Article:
Salman Rushdie's memoir, Joseph Anton, is amazing. His beautiful prose starkly contrasts with the ignorance that forced him into years of hiding. It glows with life- go read it now.
No Easy Day remains on the best seller lists, morphing into a political cautionary tale. Since No Easy Day was published, The Secretary of Defense has publicly discussed disciplining Mr. Owens for not honoring his nondisclosure agreement. Many military writers and bloggers don't meet their nondisclosure agreements because public affairs officers clumsily edit and overwrite, and because the services significantly relaxed their standards over the past 10+ years to leverage soldiers' output for public relations. Mr. Owen's comments like, "We'd kept this whole thing under wraps for weeks. Now, Washington was leaking everything, and we were going to get the lecture for it," might have touched a nerve. The kerfuffle appears partially politically motivated- keep your eye on it.
The filmmaker behind the anti-Islamic video that recently sparked violence was arrested 27 September for violating his probation, including allegedly lying about his role in the film's production. A judge ordered Mr. Nakoula detained, citing a "lengthy pattern of deception," adding that he posed "some danger to the community." He was hiding due to death threats, and HE poses a danger to the community? He could face up to three years behind bars- if he isn't killed first.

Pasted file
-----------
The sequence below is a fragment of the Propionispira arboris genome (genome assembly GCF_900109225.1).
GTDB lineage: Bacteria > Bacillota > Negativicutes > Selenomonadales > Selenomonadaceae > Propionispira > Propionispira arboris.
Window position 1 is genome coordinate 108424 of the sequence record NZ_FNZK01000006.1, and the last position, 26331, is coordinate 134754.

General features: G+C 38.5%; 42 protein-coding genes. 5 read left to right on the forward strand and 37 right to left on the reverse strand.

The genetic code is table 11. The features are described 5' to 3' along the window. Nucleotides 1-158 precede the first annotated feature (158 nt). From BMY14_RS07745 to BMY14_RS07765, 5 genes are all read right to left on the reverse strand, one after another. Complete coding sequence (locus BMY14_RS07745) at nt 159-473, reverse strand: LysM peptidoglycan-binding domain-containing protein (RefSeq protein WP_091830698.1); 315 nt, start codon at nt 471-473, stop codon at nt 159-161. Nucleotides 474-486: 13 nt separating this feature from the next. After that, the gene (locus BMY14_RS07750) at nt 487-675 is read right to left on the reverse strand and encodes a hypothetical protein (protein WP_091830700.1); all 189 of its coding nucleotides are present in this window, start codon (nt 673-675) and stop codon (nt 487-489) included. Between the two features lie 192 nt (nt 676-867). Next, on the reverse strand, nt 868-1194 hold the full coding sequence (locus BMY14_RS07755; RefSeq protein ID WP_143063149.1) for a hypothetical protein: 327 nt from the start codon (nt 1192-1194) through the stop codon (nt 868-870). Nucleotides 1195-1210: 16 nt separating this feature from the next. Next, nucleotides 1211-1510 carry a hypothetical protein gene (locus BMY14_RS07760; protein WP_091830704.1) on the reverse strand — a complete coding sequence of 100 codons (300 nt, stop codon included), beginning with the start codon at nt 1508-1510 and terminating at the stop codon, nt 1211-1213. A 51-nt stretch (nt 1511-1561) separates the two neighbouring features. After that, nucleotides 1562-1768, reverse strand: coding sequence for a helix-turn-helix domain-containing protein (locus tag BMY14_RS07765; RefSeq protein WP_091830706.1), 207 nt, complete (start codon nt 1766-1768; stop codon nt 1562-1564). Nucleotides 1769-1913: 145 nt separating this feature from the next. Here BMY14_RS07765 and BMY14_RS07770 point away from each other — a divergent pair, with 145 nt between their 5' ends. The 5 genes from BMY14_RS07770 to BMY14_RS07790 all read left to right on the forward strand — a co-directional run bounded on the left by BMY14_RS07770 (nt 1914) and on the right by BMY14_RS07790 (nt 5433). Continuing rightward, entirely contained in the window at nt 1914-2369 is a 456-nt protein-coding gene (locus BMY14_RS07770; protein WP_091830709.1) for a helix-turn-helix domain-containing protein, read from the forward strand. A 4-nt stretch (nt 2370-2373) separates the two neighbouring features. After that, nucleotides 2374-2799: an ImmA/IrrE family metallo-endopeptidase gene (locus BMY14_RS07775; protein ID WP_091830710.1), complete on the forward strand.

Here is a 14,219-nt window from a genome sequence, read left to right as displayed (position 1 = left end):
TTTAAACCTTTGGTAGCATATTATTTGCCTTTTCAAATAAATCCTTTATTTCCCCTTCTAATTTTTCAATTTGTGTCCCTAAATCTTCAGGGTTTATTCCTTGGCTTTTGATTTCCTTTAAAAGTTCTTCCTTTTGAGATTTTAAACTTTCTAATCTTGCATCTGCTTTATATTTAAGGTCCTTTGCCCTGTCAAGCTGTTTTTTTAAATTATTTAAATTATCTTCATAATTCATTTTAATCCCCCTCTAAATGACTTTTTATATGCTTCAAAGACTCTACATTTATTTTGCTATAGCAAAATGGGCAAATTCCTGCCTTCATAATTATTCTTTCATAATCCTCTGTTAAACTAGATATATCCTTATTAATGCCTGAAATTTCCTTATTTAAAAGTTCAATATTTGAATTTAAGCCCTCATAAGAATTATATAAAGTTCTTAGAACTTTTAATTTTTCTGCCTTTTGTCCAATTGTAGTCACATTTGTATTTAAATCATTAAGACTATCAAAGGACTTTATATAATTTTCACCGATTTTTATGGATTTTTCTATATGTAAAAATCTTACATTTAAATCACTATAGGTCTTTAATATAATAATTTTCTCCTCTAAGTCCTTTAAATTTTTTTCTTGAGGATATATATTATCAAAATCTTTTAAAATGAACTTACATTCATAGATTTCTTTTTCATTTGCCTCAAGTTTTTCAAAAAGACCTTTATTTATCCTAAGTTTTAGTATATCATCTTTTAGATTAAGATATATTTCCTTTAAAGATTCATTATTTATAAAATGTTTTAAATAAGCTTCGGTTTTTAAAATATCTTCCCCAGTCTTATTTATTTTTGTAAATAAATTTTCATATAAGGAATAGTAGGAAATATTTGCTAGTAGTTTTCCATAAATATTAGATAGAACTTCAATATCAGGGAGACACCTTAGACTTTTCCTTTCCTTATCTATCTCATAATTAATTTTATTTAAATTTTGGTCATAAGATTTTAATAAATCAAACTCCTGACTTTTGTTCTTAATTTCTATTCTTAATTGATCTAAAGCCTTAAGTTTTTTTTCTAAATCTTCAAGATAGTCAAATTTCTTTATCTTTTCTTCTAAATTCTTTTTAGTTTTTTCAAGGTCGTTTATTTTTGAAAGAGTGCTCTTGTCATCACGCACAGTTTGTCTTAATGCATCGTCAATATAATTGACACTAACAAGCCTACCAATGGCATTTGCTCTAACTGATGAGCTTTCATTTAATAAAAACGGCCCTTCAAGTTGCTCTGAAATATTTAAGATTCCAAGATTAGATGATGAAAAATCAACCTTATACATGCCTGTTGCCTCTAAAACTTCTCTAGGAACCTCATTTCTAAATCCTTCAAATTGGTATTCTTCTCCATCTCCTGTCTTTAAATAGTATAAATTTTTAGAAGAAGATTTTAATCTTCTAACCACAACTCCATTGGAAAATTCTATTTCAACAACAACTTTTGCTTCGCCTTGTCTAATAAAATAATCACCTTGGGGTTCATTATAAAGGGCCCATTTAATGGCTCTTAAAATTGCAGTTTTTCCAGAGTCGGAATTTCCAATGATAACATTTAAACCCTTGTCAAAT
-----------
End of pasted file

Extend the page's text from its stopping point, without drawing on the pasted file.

Piss Christ, the photo by Mr. Serano of a plastic crucifix in urine may be viewed beginning 27 September at the Edward Tyler Nahem Gallery in New York. Throughout the photograph's worldwide tour, it was vandalized multiple times, and Mr. Serano was threatened. Seriously? Isn't it punishment enough to be the dude who takes photos of urine and calls it art? And tell me how the photo is worse than what we do to Christ daily?
Everyone in the global village, even the global idiots, should be able to speak freely, openly, and safely. The proper response to bad ideas and bad art is beauty like Rushdie's writing or scorn and snark, not fatwas and persecution.
P.S. Or suing someone for libel...On 12 September, as part of the Cybercrime Prevention Act of 2012, the Philippine government made service providers, people who "like" content, and re-Tweeters responsible for any content deemed libelous under antiquated libel laws condemned by the United Nations Committee on Human Rights- effectively squelching free exchanges of ideas on the Internet in the Philippines. BTW- the law extends to service providers and individuals outside of the Philippines too. Yikes! Could this change what you do on the Inter-webs?